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Activists to take 1,460 selfies outside Egyptian Embassy in London to highlight plight of jailed photojournalist

Twenty protesters will wear Shawkan face-masks outside the Egyptian Embassy on Monday © Amnesty International

One selfie for each day that photographer ‘Shawkan’ has spent in jail since being arrested covering an army massacre 

Former Al Jazeera journalist Peter Greste adds his voice calling for Shawkan’s release

‘It’s almost certainly the first time the Egyptian Embassy has been the subject of so many selfies in one day’ - Kate Allen

LONDON: MONDAY 14 AUGUST 2017, 11.30am

Activists will stage a demonstration outside the Egyptian Embassy in London on Monday to highlight the plight of an Egyptian photojournalist detained for four years after taking photographs during a military crackdown in 2013.

The photojournalist, Mahmoud Abu Zeid (better known by his nickname “Shawkan”), is facing trumped-up charges and could face the death penalty if convicted. 

The embassy stunt will mark exactly four years since Shawkan was arrested on 14 August 2013 while taking photographs of a notorious military crackdown at a Muslim Brotherhood-led protest in Rabaa al-Adawiya Square in Cairo. The crackdown, widely dubbed the “Rabaa massacre”, saw more than 900 mostly unarmed protesters killed by members of the Egyptian security forces. 

Shawkan is being tried in a mass trial with 738 other defendants, including leaders of the Muslim Brotherhood movement, and faces nine trumped-up charges, including “joining a criminal gang” and “murder”. The trial has been subject to repeated delays and Shawkan has languished in pre-trial detention for four years, despite suffering from Hepatitis C, for which he receives only sporadic medication.

Amnesty International considers Shawkan a prisoner of conscience and is calling for his immediate release. 

On Monday, 20 Amnesty activists, wearing Shawkan face-masks, with chains around their wrists and carrying vintage cameras, will take selfies (using selfie sticks) outside the Egyptian Embassy in central London (26 South Street, Mayfair, London W1K IDW). On 14 August, Shawkan will have been detained for 1,460 days, so the selfie-taking protesters will each take 73 embassy selfies for a combined total of 1,460 photos - one for each day of the photojournalist’s captivity. The taking of each batch of 20 photos will be signalled by a loudhailer chant of “Taking pictures is not a crime - free Shawkan now” in both English and Arabic.

Other protesters will carry placards saying “Taking pictures is not a crime”, a remark Shawkan made in his own defence at a pre-trial court hearing.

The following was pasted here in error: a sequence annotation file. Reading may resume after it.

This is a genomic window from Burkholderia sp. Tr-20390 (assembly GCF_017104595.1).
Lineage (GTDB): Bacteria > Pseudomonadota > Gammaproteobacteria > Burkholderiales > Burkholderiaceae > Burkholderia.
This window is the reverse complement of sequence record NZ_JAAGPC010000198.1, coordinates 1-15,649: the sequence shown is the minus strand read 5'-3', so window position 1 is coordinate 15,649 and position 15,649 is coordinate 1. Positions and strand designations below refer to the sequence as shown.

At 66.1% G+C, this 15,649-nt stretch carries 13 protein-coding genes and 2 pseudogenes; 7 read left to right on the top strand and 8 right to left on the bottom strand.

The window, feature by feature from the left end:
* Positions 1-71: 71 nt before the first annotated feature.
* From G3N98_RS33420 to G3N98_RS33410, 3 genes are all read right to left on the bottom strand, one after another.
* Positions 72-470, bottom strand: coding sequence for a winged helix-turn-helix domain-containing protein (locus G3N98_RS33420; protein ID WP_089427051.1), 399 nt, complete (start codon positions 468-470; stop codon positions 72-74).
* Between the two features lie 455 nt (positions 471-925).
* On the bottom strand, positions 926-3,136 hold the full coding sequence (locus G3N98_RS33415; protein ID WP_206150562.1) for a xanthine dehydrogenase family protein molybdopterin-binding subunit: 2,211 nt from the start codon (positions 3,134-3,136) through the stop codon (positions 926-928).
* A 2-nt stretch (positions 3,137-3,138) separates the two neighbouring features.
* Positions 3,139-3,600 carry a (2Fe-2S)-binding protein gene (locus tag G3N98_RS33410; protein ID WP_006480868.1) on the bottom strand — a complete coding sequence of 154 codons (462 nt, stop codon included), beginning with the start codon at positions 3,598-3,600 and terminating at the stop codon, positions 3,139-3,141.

Before his arrest, Shawkan’s work had been published by a range of leading publications, including Time magazine and the German newspapers Die Zeit and Bild. On the day of his arrest, he was on assignment for the London-based photo agency Demotix.  

Kate Allen, Amnesty International UK’s Director, said:

“It’s almost certainly the first time the Egyptian Embassy has been the subject of so many selfies in one day - but four years after Shawkan’s arrest we think it’s time to point our cameras at the embassy and ask ‘Why is this photojournalist still in jail?’

“Shawkan’s only ‘crime’ was taking photographs as part of his legitimate work as a journalist. 

“The Egyptian authorities should drop the charges against Shawkan and release him. Egypt’s sinister crackdown on journalism has got to stop”.

The former Al Jazeera reporter Peter Greste, who was also arrested while working as a journalist in Egypt and spent more than a year in jail before being released in 2015, said:

“Egypt’s government presents itself as a democracy with respect for the rule of law. It can be neither as long as it locks up journalists for years on end without trial. 

“Shawkan’s continued imprisonment is an abuse of freedom of expression - one of the fundamental pillars of a true democracy - and four years in prison is a travesty of justice. 

“Without free expression and rule of law, Egypt becomes a dictatorship.”

Journalists jailed in Egypt

At least 14 journalists are currently behind bars in Egypt. Many of the imprisoned journalists have been in prison since 2013, under investigation for a variety of charges including “publishing false news” and “membership of a banned group”. Meanwhile, the Egyptian authorities have censored more than 130 websites, including several news sites.


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